Hypophosphatemic Rickets Workup
- Author: James CM Chan, MD; Chief Editor: Stephen Kemp, MD, PhD more...
Begin clinical laboratory evaluation of rickets with assessment of serum calcium, phosphate, and alkaline phosphatase levels. In hypophosphatemic rickets, calcium levels may be within or slightly below the reference range; alkaline phosphatase levels are significantly above the reference range.
Carefully evaluate serum phosphate levels in the first year of life, because the concentration reference range for infants (5.0-7.5 mg/dL) is high compared with that for adults (2.7-4.5 mg/dL). Hypophosphatemia can easily be missed in a baby.
Serum parathyroid hormone levels are within the reference range or slightly elevated, while calcitriol levels are low or within the lower reference range. Most importantly, urinary loss of phosphate is above the reference range.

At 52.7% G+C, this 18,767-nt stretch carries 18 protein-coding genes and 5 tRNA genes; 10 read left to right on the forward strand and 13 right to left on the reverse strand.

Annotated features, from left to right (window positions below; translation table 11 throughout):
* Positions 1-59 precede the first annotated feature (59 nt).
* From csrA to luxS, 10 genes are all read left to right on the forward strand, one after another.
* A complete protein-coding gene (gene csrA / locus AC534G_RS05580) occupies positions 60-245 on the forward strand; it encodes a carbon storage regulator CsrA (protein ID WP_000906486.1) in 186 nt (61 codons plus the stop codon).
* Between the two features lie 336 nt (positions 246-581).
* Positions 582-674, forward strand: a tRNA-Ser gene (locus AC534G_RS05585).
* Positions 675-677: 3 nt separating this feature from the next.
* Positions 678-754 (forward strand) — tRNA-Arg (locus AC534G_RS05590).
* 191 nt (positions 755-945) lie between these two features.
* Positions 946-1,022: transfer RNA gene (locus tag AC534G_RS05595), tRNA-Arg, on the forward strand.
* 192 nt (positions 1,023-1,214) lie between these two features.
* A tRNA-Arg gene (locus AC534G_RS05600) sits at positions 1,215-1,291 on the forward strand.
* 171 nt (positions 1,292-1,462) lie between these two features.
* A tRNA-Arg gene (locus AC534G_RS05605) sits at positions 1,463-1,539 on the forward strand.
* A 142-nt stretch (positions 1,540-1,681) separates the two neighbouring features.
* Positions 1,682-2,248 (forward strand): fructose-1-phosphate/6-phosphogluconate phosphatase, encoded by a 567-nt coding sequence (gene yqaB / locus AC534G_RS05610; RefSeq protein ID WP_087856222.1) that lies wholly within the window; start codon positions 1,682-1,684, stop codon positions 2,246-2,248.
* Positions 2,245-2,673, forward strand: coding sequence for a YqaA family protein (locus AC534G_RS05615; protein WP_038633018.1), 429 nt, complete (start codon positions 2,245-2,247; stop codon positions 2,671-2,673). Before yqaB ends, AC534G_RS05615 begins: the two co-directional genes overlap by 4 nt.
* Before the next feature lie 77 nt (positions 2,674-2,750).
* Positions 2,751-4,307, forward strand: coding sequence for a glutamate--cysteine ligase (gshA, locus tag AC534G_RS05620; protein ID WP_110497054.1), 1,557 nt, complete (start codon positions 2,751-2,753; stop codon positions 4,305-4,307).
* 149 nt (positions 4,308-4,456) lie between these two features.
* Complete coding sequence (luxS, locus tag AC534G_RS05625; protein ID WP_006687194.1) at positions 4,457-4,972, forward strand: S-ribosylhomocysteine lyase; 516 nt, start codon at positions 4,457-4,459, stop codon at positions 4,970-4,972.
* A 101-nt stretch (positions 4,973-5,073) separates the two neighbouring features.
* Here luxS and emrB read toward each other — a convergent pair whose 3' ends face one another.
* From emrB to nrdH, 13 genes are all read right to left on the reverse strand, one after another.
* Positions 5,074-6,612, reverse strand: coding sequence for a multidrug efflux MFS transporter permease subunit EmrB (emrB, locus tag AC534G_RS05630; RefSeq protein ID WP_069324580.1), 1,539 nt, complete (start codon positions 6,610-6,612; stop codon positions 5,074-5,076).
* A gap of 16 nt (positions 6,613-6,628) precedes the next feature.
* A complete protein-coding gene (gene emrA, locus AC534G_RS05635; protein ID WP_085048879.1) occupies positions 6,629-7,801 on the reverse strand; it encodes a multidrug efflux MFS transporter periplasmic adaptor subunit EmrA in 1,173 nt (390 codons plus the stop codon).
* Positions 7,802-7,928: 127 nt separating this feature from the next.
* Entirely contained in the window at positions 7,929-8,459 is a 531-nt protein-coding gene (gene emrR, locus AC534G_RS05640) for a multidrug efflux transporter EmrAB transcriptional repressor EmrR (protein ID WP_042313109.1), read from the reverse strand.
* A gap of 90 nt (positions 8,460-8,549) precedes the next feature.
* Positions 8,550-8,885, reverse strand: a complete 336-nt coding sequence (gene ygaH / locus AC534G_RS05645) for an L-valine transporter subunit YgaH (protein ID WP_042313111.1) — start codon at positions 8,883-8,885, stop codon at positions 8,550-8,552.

In all cases of rickets, the study of choice is radiography of the wrists, knees, ankles, and long bones. However, no pathognomonic sign on radiographs distinguishes hypophosphatemic rickets from any other etiology.
Renal Tubular Phosphate Reabsorption
The renal tubular reabsorption of phosphate (TRP) is calculated with the following formula:
1 - [Phosphate Clearance (CPi) / Creatinine Clearance (Ccr)] X 100
The following formula calculates CPi:
[Urine Phosphate (mg/dL) X Volume (mL/min)] / Plasma Phosphate (mg/dL)
By substituting creatinine values for phosphate in the same formula, Ccr can also be calculated. A single early morning urine sample can be used, because CPi divided by Ccr causes units of urine volume to cancel each other.
The TRP in X-linked hypophosphatemia is 60%; normal TRP exceeds 90% at the same reduced plasma phosphate concentration.
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